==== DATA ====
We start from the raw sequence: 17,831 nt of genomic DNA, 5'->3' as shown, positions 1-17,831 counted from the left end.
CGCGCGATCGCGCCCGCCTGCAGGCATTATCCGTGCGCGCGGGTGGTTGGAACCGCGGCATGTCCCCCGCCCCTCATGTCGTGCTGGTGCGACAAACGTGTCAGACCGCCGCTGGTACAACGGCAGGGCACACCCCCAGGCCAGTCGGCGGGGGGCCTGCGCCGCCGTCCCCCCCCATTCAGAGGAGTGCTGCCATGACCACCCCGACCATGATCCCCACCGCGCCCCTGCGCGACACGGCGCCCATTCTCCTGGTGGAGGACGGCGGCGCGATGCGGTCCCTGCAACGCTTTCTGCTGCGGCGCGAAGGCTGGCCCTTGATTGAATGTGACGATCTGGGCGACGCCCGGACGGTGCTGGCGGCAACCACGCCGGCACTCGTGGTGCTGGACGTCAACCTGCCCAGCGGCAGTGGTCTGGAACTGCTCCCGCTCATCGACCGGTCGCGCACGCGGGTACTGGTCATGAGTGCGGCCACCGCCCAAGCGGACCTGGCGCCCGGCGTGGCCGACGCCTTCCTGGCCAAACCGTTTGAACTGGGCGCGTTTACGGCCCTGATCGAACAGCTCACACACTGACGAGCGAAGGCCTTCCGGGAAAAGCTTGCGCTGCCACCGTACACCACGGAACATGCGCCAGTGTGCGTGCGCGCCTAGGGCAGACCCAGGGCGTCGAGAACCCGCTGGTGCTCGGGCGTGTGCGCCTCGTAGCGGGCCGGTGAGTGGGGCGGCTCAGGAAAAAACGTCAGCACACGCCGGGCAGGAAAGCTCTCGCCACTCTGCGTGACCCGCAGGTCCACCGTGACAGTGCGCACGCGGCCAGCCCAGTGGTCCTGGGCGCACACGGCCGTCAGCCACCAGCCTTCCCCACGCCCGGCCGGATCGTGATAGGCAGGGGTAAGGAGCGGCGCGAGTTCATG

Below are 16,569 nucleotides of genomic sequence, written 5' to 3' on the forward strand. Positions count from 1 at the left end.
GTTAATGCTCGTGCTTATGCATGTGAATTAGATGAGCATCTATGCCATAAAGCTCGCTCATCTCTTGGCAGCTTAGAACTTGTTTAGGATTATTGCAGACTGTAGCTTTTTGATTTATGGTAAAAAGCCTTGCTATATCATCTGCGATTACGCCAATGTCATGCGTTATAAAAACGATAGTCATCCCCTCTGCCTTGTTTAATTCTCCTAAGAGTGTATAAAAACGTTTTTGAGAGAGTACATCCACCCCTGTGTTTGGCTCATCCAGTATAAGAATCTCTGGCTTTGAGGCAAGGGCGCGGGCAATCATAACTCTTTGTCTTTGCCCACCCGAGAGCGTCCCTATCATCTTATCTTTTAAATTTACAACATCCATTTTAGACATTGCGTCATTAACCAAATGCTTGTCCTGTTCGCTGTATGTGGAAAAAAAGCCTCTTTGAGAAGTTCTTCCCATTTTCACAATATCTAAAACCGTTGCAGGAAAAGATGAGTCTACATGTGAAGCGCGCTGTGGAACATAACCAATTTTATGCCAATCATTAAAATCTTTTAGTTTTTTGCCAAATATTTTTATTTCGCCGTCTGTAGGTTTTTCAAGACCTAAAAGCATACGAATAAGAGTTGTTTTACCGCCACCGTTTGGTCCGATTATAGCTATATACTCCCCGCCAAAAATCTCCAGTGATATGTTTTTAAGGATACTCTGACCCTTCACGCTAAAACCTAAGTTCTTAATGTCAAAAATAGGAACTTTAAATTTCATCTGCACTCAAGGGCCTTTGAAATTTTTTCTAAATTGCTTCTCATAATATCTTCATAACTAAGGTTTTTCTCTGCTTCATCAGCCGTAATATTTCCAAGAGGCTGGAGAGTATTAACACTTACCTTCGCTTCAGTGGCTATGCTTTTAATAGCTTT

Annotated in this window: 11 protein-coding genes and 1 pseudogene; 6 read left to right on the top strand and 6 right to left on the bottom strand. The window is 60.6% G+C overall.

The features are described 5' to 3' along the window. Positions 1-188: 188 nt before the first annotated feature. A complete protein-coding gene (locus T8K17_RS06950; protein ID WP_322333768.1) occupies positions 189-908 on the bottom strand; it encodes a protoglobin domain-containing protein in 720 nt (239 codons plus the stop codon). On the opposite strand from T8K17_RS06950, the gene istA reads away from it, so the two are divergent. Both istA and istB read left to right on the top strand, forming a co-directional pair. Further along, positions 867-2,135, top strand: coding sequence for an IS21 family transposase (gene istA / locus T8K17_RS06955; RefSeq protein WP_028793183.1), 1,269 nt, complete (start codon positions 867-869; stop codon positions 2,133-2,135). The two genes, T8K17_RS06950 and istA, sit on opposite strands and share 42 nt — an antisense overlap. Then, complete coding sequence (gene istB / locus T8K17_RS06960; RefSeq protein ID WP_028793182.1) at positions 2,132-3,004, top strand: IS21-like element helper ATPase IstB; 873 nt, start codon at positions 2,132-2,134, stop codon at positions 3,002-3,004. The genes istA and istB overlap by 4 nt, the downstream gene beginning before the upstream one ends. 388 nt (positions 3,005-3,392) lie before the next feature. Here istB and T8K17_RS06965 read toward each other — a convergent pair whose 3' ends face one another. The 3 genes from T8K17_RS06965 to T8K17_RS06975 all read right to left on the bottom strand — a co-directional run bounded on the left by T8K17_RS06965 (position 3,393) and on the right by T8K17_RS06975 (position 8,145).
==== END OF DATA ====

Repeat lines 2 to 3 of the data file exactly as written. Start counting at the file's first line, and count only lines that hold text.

CGCGCGATCGCGCCCGCCTGCAGGCATTATCCGTGCGCGCGGGTGGTTGGAACCGCGGCATGTCCCCCGCCCCTCATGTCGTGCTGGTGCGACAAACGTGTCAGACCGCCGCTGGTACAACGGCAGGGCACACCCCCAGGCCAGTCGGCGGGGGGCCTGCGCCGCCGTCCCCCCCCATTCAGAGGAGTGCTGCCATGACCACCCCGACCATGATCCCCACCGCGCCCCTGCGCGACACGGCGCCCATTCTCCTGGTGGAGGACGGCGGCGCGATGCGGTCCCTGCAACGCTTTCTGCTGCGGCGCGAAGGCTGGCCCTTGATTGAATGTGACGATCTGGGCGACGCCCGGACGGTGCTGGCGGCAACCACGCCGGCACTCGTGGTGCTGGACGTCAACCTGCCCAGCGGCAGTGGTCTGGAACTGCTCCCGCTCATCGACCGGTCGCGCACGCGGGTACTGGTCATGAGTGCGGCCACCGCCCAAGCGGACCTGGCGCCCGGCGTGGCCGACGCCTTCCTGGCCAAACCGTTTGAACTGGGCGCGTTTACGGCCCTGATCGAACAGCTCACACACTGACGAGCGAAGGCCTTCCGGGAAAAGCTTGCGCTGCCACCGTACACCACGGAACATGCGCCAGTGTGCGTGCGCGCCTAGGGCAGACCCAGGGCGTCGAGAACCCGCTGGTGCTCGGGCGTGTGCGCCTCGTAGCGGGCCGGTGAGTGGGGCGGCTCAGGAAAAAACGTCAGCACACGCCGGGCAGGAAAGCTCTCGCCACTCTGCGTGACCCGCAGGTCCACCGTGACAGTGCGCACGCGGCCAGCCCAGTGGTCCTGGGCGCACACGGCCGTCAGCCACCAGCCTTCCCCACGCCCGGCCGGATCGTGATAGGCAGGGGTAAGGAGCGGCGCGAGTTCATG

Below are 16,569 nucleotides of genomic sequence, written 5' to 3' on the forward strand. Positions count from 1 at the left end.